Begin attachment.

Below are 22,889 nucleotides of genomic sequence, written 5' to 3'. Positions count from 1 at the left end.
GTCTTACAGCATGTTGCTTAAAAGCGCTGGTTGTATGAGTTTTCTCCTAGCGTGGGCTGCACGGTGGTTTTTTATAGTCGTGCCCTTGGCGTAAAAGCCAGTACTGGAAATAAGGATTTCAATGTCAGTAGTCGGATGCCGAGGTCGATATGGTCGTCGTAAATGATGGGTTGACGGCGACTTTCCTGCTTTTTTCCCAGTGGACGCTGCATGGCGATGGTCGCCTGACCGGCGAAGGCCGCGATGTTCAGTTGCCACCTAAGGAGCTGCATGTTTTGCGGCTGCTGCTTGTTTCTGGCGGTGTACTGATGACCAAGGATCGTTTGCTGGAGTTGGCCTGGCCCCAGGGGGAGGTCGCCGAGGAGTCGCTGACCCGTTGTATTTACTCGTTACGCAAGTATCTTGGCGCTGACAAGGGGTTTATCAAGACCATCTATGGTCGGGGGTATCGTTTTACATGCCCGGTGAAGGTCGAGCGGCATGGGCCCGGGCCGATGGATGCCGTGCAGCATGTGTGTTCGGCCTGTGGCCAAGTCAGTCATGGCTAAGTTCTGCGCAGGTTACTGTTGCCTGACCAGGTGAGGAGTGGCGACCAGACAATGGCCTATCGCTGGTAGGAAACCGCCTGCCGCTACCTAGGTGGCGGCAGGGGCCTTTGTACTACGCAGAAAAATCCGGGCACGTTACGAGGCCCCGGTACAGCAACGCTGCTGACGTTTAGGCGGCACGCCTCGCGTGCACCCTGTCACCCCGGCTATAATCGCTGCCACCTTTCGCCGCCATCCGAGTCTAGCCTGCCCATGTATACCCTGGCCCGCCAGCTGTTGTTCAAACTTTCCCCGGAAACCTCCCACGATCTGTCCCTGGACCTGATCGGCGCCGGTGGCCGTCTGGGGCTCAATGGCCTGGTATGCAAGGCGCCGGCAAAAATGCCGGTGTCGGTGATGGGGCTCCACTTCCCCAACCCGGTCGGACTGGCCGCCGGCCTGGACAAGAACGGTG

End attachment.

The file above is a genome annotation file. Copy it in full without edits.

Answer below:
Below are 22,889 nucleotides of genomic sequence, written 5' to 3'. Positions count from 1 at the left end.
GTCTTACAGCATGTTGCTTAAAAGCGCTGGTTGTATGAGTTTTCTCCTAGCGTGGGCTGCACGGTGGTTTTTTATAGTCGTGCCCTTGGCGTAAAAGCCAGTACTGGAAATAAGGATTTCAATGTCAGTAGTCGGATGCCGAGGTCGATATGGTCGTCGTAAATGATGGGTTGACGGCGACTTTCCTGCTTTTTTCCCAGTGGACGCTGCATGGCGATGGTCGCCTGACCGGCGAAGGCCGCGATGTTCAGTTGCCACCTAAGGAGCTGCATGTTTTGCGGCTGCTGCTTGTTTCTGGCGGTGTACTGATGACCAAGGATCGTTTGCTGGAGTTGGCCTGGCCCCAGGGGGAGGTCGCCGAGGAGTCGCTGACCCGTTGTATTTACTCGTTACGCAAGTATCTTGGCGCTGACAAGGGGTTTATCAAGACCATCTATGGTCGGGGGTATCGTTTTACATGCCCGGTGAAGGTCGAGCGGCATGGGCCCGGGCCGATGGATGCCGTGCAGCATGTGTGTTCGGCCTGTGGCCAAGTCAGTCATGGCTAAGTTCTGCGCAGGTTACTGTTGCCTGACCAGGTGAGGAGTGGCGACCAGACAATGGCCTATCGCTGGTAGGAAACCGCCTGCCGCTACCTAGGTGGCGGCAGGGGCCTTTGTACTACGCAGAAAAATCCGGGCACGTTACGAGGCCCCGGTACAGCAACGCTGCTGACGTTTAGGCGGCACGCCTCGCGTGCACCCTGTCACCCCGGCTATAATCGCTGCCACCTTTCGCCGCCATCCGAGTCTAGCCTGCCCATGTATACCCTGGCCCGCCAGCTGTTGTTCAAACTTTCCCCGGAAACCTCCCACGATCTGTCCCTGGACCTGATCGGCGCCGGTGGCCGTCTGGGGCTCAATGGCCTGGTATGCAAGGCGCCGGCAAAAATGCCGGTGTCGGTGATGGGGCTCCACTTCCCCAACCCGGTCGGACTGGCCGCCGGCCTGGACAAGAACGGTG